Abdusalamov, now 33, fought at Madson Square Garden. He lost the fight but was not knocked out. He was evaluated by a New York State Athletic Commission (NYSAC) doctor after the fight. Instead of sending him to the hospital after showing symptoms consistent with an acute blood clot in his brain, they released him. He took a cab later to the hospital himself. The ER doctors immediately diagnosed his blood clot, and he had immediate surgery.
A doctor’s failure to properly handle uterine rupture symptoms during childbirth can lead to the death of the child, and injury or death to the mother. This article discusses these cases and addresses:
A new report suggests that a number of serious and potentially life-threatening complications from robotic surgery may be avoidable with the use of a safety checklist, before and during an operation. Sounds simple, but true.
A study published this week in Patient Safety in Surgery, researchers from the Washington University in St. Louis School of Medicine found a decrease in problems stemming from robotic surgery when checklists were used during lengthy procedures, a time of “time out” before and during the surgery.
Including things such as checking pressure points to prevent nerve damage, checking for corneal abrasions, and checking patient positioning, doctors have found a decrease in the number of complications with the robotic surgery.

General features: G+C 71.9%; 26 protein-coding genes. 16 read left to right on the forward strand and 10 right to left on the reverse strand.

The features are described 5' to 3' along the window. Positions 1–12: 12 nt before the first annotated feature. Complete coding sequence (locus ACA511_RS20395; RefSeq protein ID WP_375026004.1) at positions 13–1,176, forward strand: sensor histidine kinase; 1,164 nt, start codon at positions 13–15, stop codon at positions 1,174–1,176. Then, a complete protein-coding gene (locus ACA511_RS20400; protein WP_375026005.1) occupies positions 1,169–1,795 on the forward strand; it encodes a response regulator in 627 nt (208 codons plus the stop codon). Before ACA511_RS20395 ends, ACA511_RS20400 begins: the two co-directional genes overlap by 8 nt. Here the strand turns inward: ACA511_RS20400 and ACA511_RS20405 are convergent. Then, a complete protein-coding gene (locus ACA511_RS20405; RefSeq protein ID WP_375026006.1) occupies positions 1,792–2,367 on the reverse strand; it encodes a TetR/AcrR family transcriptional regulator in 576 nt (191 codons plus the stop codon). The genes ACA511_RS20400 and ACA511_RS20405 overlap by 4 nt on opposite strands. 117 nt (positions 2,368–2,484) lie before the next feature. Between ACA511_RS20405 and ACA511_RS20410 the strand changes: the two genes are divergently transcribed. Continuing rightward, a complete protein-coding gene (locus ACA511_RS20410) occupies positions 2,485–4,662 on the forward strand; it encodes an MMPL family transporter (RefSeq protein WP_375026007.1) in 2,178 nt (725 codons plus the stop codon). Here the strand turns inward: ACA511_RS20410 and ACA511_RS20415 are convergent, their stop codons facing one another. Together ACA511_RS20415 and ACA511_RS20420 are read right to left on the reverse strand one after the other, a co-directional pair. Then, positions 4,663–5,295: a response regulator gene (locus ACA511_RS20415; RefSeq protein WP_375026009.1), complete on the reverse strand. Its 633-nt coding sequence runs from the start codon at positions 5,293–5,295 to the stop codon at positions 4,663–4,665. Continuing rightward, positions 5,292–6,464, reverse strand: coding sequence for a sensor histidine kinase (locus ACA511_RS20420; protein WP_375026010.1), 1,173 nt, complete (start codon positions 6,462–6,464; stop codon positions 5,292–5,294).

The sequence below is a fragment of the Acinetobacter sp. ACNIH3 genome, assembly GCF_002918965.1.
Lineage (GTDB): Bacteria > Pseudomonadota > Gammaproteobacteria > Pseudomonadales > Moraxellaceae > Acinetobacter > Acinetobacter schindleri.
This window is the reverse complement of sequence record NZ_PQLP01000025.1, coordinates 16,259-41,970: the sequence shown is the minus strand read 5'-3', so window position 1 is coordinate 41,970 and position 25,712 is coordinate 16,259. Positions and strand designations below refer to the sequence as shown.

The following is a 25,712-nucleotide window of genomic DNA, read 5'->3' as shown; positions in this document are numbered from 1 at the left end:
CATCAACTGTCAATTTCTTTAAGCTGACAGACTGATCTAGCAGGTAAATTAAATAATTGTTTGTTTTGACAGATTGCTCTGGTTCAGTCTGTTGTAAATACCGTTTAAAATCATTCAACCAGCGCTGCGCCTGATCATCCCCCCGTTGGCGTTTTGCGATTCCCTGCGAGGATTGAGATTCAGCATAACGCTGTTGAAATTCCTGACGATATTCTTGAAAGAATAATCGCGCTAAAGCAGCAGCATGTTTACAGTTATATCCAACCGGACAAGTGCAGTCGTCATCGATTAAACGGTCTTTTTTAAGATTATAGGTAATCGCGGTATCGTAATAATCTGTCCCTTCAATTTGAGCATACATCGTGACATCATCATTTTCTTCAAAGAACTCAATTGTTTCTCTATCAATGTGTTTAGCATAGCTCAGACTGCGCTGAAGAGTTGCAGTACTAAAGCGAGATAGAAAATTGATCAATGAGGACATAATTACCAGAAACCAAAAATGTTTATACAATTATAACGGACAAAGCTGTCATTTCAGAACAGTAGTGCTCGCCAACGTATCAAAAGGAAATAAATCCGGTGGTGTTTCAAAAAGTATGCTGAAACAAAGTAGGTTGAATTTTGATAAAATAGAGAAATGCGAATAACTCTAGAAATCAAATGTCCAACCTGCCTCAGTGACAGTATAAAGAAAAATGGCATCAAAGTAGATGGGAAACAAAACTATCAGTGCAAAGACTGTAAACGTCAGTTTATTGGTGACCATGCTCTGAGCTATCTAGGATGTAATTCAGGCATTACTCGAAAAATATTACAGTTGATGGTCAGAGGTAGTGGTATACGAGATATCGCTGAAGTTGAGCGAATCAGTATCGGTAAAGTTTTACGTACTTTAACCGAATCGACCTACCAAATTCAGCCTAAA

Now we know that checklists help doctors. This is not exactly breaking new ground. The Checklist Manifesto, a great book, showed us the stunning studies that show just how often patients are better served when doctors override their judgment in favor of an old school checklist. But it appears that with da Vinci surgeries, the need for a checklist is particularly acute.
The 6th Circuit on Monday affirmed summary judgment in a bizarre lawsuit against a Michigan medical examiner accused of improperly disposing of the plaintiff’s mother’s body.
Technically, a medical malpractice claim, this case was anything but. The decedent was a 88-year-old woman who hit her head in a nursing home and died two weeks later in the hospital. After her death, the medical examiner performed an autopsy in an effort to determine when the head injury caused the woman’s death. The doctor returned the body but kept the brain for further study. When the family learned that the brain had been kept and then disposed of, she filed a lawsuit.
The District Court certified a question to the Michigan Supreme Court on the issue of a next-of-kin’s property interest in a decedent’s organs following an autopsy. The Michigan high court shot down the plaintiff’s claim, finding that a decedent’s next of kin does not have a right under Michigan law to possess the brain in order to properly bury or cremate the same after the brain is no longer needed for forensic examination. So when the case came back, the trial court granted summary judgment.
A medical malpractice lawsuit on behalf of a Florida veteran will begin this week against the Miami Veterans’ Administration hospital. In the lawsuit, the plaintiff claims he contracted hepatitis C from an unclean medical device used in a 2007 colonoscopy. This may be the bellwether trial on this issue: there are a dozen similar lawsuits that have been filed in Florida and more have been filed in Tennessee. (Certainly, Tennessee – even with their new malpractice restrictions – is a more hospitable place than Florida for medical malpractice lawsuits.)